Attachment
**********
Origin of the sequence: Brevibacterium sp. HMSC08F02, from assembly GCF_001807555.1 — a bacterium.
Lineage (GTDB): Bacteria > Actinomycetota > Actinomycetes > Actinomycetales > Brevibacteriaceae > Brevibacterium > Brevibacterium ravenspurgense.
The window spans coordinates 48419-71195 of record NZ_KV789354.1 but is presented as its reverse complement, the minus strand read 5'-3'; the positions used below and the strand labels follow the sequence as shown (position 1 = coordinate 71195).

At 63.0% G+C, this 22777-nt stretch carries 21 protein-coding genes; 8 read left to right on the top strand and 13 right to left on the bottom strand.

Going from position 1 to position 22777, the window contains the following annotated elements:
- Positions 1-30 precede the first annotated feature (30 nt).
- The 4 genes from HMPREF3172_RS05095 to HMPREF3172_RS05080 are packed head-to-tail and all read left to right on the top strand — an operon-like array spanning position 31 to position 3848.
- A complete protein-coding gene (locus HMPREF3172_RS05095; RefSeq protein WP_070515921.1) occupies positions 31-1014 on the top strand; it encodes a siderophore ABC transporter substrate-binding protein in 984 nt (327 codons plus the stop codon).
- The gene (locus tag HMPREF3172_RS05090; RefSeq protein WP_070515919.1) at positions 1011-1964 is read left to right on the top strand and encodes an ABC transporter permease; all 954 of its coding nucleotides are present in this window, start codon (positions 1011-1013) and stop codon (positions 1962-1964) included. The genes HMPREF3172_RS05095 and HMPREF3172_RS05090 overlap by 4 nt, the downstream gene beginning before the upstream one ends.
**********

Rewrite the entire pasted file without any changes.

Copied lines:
Origin of the sequence: Brevibacterium sp. HMSC08F02, from assembly GCF_001807555.1 — a bacterium.
Lineage (GTDB): Bacteria > Actinomycetota > Actinomycetes > Actinomycetales > Brevibacteriaceae > Brevibacterium > Brevibacterium ravenspurgense.
The window spans coordinates 48419-71195 of record NZ_KV789354.1 but is presented as its reverse complement, the minus strand read 5'-3'; the positions used below and the strand labels follow the sequence as shown (position 1 = coordinate 71195).

At 63.0% G+C, this 22777-nt stretch carries 21 protein-coding genes; 8 read left to right on the top strand and 13 right to left on the bottom strand.

Going from position 1 to position 22777, the window contains the following annotated elements:
- Positions 1-30 precede the first annotated feature (30 nt).
- The 4 genes from HMPREF3172_RS05095 to HMPREF3172_RS05080 are packed head-to-tail and all read left to right on the top strand — an operon-like array spanning position 31 to position 3848.
- A complete protein-coding gene (locus HMPREF3172_RS05095; RefSeq protein WP_070515921.1) occupies positions 31-1014 on the top strand; it encodes a siderophore ABC transporter substrate-binding protein in 984 nt (327 codons plus the stop codon).
- The gene (locus tag HMPREF3172_RS05090; RefSeq protein WP_070515919.1) at positions 1011-1964 is read left to right on the top strand and encodes an ABC transporter permease; all 954 of its coding nucleotides are present in this window, start codon (positions 1011-1013) and stop codon (positions 1962-1964) included. The genes HMPREF3172_RS05095 and HMPREF3172_RS05090 overlap by 4 nt, the downstream gene beginning before the upstream one ends.